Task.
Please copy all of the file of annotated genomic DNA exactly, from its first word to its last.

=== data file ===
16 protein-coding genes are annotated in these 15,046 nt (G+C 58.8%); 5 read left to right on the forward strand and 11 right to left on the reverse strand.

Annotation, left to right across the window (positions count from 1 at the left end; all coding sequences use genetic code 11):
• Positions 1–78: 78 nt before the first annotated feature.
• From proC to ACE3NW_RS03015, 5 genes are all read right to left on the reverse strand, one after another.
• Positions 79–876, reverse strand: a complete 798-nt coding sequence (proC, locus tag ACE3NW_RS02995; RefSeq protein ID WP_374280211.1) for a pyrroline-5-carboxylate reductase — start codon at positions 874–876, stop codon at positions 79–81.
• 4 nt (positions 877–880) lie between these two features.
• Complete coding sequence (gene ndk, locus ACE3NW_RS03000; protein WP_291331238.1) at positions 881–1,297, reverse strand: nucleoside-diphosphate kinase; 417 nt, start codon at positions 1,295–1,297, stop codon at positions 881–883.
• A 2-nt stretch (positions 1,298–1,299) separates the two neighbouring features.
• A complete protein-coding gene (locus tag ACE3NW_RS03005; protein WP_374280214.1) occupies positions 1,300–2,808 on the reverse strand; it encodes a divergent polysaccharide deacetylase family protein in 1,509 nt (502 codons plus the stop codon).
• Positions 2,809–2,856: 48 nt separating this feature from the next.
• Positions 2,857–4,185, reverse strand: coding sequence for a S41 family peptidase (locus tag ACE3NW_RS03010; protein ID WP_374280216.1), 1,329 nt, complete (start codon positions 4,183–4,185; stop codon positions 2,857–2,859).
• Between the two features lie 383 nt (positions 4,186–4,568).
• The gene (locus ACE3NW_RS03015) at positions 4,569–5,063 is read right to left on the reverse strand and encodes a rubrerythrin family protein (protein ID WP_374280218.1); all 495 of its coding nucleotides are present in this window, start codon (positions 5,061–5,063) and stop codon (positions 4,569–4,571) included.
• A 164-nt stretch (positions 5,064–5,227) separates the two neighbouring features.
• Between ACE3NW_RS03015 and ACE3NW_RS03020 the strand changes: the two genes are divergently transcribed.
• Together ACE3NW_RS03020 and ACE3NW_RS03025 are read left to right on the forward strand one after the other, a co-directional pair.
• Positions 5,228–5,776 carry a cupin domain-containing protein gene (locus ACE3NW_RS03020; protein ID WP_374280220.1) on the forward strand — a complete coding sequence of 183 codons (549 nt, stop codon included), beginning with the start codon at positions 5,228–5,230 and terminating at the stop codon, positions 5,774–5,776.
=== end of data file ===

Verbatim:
16 protein-coding genes are annotated in these 15,046 nt (G+C 58.8%); 5 read left to right on the forward strand and 11 right to left on the reverse strand.

Annotation, left to right across the window (positions count from 1 at the left end; all coding sequences use genetic code 11):
• Positions 1–78: 78 nt before the first annotated feature.
• From proC to ACE3NW_RS03015, 5 genes are all read right to left on the reverse strand, one after another.
• Positions 79–876, reverse strand: a complete 798-nt coding sequence (proC, locus tag ACE3NW_RS02995; RefSeq protein ID WP_374280211.1) for a pyrroline-5-carboxylate reductase — start codon at positions 874–876, stop codon at positions 79–81.
• 4 nt (positions 877–880) lie between these two features.
• Complete coding sequence (gene ndk, locus ACE3NW_RS03000; protein WP_291331238.1) at positions 881–1,297, reverse strand: nucleoside-diphosphate kinase; 417 nt, start codon at positions 1,295–1,297, stop codon at positions 881–883.
• A 2-nt stretch (positions 1,298–1,299) separates the two neighbouring features.
• A complete protein-coding gene (locus tag ACE3NW_RS03005; protein WP_374280214.1) occupies positions 1,300–2,808 on the reverse strand; it encodes a divergent polysaccharide deacetylase family protein in 1,509 nt (502 codons plus the stop codon).
• Positions 2,809–2,856: 48 nt separating this feature from the next.
• Positions 2,857–4,185, reverse strand: coding sequence for a S41 family peptidase (locus tag ACE3NW_RS03010; protein ID WP_374280216.1), 1,329 nt, complete (start codon positions 4,183–4,185; stop codon positions 2,857–2,859).
• Between the two features lie 383 nt (positions 4,186–4,568).
• The gene (locus ACE3NW_RS03015) at positions 4,569–5,063 is read right to left on the reverse strand and encodes a rubrerythrin family protein (protein ID WP_374280218.1); all 495 of its coding nucleotides are present in this window, start codon (positions 5,061–5,063) and stop codon (positions 4,569–4,571) included.
• A 164-nt stretch (positions 5,064–5,227) separates the two neighbouring features.
• Between ACE3NW_RS03015 and ACE3NW_RS03020 the strand changes: the two genes are divergently transcribed.
• Together ACE3NW_RS03020 and ACE3NW_RS03025 are read left to right on the forward strand one after the other, a co-directional pair.
• Positions 5,228–5,776 carry a cupin domain-containing protein gene (locus ACE3NW_RS03020; protein ID WP_374280220.1) on the forward strand — a complete coding sequence of 183 codons (549 nt, stop codon included), beginning with the start codon at positions 5,228–5,230 and terminating at the stop codon, positions 5,774–5,776.